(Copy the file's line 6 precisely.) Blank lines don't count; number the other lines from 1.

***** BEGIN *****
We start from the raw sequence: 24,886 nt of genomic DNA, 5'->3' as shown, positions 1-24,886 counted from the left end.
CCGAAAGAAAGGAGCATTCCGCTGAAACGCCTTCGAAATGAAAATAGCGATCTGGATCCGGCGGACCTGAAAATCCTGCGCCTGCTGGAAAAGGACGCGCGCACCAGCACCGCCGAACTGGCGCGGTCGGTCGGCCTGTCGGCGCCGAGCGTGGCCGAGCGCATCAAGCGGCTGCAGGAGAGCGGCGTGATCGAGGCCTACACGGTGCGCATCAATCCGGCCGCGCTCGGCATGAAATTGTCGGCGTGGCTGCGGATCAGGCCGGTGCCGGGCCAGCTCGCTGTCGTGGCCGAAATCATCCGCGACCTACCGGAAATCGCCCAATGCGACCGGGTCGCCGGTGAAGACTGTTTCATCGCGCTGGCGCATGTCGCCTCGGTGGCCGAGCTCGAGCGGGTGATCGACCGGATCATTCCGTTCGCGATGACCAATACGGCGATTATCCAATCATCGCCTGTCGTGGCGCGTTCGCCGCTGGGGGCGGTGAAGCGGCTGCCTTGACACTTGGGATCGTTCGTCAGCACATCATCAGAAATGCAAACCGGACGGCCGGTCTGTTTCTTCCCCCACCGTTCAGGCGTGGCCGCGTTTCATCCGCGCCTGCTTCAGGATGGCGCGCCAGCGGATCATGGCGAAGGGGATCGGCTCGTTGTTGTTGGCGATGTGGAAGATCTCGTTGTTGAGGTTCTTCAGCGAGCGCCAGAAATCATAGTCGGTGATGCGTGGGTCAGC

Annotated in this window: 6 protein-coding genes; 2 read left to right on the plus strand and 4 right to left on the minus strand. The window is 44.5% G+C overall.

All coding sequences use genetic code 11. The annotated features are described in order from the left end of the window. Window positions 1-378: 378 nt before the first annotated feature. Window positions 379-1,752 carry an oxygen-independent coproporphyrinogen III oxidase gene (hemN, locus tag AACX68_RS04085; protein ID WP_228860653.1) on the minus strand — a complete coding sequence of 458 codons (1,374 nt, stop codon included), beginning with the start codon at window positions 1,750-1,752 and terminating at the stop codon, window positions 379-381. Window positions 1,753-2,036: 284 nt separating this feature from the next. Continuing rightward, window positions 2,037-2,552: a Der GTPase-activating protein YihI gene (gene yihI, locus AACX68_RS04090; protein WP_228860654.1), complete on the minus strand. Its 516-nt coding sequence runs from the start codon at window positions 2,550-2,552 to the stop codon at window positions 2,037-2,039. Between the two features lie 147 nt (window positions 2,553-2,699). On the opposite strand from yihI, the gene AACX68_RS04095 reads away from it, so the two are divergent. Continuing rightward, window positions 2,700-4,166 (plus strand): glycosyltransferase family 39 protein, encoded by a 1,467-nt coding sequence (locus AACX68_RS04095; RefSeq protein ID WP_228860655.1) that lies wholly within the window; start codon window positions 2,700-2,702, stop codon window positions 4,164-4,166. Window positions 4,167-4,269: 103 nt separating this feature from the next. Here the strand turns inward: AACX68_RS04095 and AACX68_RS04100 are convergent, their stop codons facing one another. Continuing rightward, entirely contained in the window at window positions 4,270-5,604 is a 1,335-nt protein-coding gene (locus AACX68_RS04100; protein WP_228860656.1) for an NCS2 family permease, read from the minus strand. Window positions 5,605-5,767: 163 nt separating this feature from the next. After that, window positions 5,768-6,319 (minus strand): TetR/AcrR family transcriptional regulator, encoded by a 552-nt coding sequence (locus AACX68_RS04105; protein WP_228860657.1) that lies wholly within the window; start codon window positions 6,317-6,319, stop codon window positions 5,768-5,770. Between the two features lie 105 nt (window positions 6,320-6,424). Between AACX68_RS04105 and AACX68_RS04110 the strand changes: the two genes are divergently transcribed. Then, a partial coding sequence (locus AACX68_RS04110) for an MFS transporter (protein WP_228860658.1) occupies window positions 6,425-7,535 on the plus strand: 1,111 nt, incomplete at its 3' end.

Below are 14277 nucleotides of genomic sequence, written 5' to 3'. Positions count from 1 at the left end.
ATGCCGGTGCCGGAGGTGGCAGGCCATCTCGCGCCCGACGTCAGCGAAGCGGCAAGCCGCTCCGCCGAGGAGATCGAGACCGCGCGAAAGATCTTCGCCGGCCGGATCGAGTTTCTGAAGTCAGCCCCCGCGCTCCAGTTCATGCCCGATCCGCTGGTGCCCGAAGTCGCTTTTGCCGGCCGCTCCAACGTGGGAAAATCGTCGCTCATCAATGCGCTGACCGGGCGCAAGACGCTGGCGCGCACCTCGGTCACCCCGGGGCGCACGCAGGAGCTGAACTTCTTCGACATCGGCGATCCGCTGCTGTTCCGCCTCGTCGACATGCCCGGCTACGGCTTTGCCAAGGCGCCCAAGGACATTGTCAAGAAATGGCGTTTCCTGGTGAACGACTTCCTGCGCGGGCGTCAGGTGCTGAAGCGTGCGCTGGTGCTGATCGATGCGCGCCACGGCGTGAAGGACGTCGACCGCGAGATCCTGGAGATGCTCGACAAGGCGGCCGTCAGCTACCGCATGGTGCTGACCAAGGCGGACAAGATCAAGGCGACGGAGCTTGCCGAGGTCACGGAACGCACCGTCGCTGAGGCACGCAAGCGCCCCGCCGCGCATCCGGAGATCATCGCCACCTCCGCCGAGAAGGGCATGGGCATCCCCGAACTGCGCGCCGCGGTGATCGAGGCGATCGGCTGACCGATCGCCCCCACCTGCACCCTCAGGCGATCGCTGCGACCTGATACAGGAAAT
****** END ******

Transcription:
ATGCCGGTGCCGGAGGTGGCAGGCCATCTCGCGCCCGACGTCAGCGAAGCGGCAAGCCGCTCCGCCGAGGAGATCGAGACCGCGCGAAAGATCTTCGCCGGCCGGATCGAGTTTCTGAAGTCAGCCCCCGCGCTCCAGTTCATGCCCGATCCGCTGGTGCCCGAAGTCGCTTTTGCCGGCCGCTCCAACGTGGGAAAATCGTCGCTCATCAATGCGCTGACCGGGCGCAAGACGCTGGCGCGCACCTCGGTCACCCCGGGGCGCACGCAGGAGCTGAACTTCTTCGACATCGGCGATCCGCTGCTGTTCCGCCTCGTCGACATGCCCGGCTACGGCTTTGCCAAGGCGCCCAAGGACATTGTCAAGAAATGGCGTTTCCTGGTGAACGACTTCCTGCGCGGGCGTCAGGTGCTGAAGCGTGCGCTGGTGCTGATCGATGCGCGCCACGGCGTGAAGGACGTCGACCGCGAGATCCTGGAGATGCTCGACAAGGCGGCCGTCAGCTACCGCATGGTGCTGACCAAGGCGGACAAGATCAAGGCGACGGAGCTTGCCGAGGTCACGGAACGCACCGTCGCTGAGGCACGCAAGCGCCCCGCCGCGCATCCGGAGATCATCGCCACCTCCGCCGAGAAGGGCATGGGCATCCCCGAACTGCGCGCCGCGGTGATCGAGGCGATCGGCTGACCGATCGCCCCCACCTGCACCCTCAGGCGATCGCTGCGACCTGATACAGGAAAT